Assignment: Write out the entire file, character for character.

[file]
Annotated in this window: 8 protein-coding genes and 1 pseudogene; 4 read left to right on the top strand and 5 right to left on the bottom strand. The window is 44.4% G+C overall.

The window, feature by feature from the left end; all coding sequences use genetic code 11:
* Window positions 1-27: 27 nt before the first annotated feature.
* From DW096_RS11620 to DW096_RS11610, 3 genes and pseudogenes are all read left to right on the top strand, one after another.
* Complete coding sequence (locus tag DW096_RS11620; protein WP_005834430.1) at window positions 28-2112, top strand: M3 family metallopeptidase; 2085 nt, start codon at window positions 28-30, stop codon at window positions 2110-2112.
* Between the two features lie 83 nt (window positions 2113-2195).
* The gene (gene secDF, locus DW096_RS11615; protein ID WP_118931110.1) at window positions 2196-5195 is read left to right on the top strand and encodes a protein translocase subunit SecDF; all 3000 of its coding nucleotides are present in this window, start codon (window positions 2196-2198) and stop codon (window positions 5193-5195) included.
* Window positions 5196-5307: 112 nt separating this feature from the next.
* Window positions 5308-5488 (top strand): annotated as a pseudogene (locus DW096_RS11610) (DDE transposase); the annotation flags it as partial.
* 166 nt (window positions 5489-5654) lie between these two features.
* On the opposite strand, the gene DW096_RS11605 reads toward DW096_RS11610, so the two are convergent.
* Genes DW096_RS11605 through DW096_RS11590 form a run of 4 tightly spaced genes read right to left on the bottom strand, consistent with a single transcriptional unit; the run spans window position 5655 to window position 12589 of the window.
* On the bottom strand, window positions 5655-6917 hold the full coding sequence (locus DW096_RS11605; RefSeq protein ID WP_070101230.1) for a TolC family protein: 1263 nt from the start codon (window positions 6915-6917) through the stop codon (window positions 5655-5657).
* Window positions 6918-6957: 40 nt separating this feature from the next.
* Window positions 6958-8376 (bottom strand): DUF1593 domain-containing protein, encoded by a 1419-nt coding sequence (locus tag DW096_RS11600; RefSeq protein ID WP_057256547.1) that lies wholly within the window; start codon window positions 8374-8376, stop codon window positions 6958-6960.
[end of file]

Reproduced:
Annotated in this window: 8 protein-coding genes and 1 pseudogene; 4 read left to right on the top strand and 5 right to left on the bottom strand. The window is 44.4% G+C overall.

The window, feature by feature from the left end; all coding sequences use genetic code 11:
* Window positions 1-27: 27 nt before the first annotated feature.
* From DW096_RS11620 to DW096_RS11610, 3 genes and pseudogenes are all read left to right on the top strand, one after another.
* Complete coding sequence (locus tag DW096_RS11620; protein WP_005834430.1) at window positions 28-2112, top strand: M3 family metallopeptidase; 2085 nt, start codon at window positions 28-30, stop codon at window positions 2110-2112.
* Between the two features lie 83 nt (window positions 2113-2195).
* The gene (gene secDF, locus DW096_RS11615; protein ID WP_118931110.1) at window positions 2196-5195 is read left to right on the top strand and encodes a protein translocase subunit SecDF; all 3000 of its coding nucleotides are present in this window, start codon (window positions 2196-2198) and stop codon (window positions 5193-5195) included.
* Window positions 5196-5307: 112 nt separating this feature from the next.
* Window positions 5308-5488 (top strand): annotated as a pseudogene (locus DW096_RS11610) (DDE transposase); the annotation flags it as partial.
* 166 nt (window positions 5489-5654) lie between these two features.
* On the opposite strand, the gene DW096_RS11605 reads toward DW096_RS11610, so the two are convergent.
* Genes DW096_RS11605 through DW096_RS11590 form a run of 4 tightly spaced genes read right to left on the bottom strand, consistent with a single transcriptional unit; the run spans window position 5655 to window position 12589 of the window.
* On the bottom strand, window positions 5655-6917 hold the full coding sequence (locus DW096_RS11605; RefSeq protein ID WP_070101230.1) for a TolC family protein: 1263 nt from the start codon (window positions 6915-6917) through the stop codon (window positions 5655-5657).
* Window positions 6918-6957: 40 nt separating this feature from the next.
* Window positions 6958-8376 (bottom strand): DUF1593 domain-containing protein, encoded by a 1419-nt coding sequence (locus tag DW096_RS11600; RefSeq protein ID WP_057256547.1) that lies wholly within the window; start codon window positions 8374-8376, stop codon window positions 6958-6960.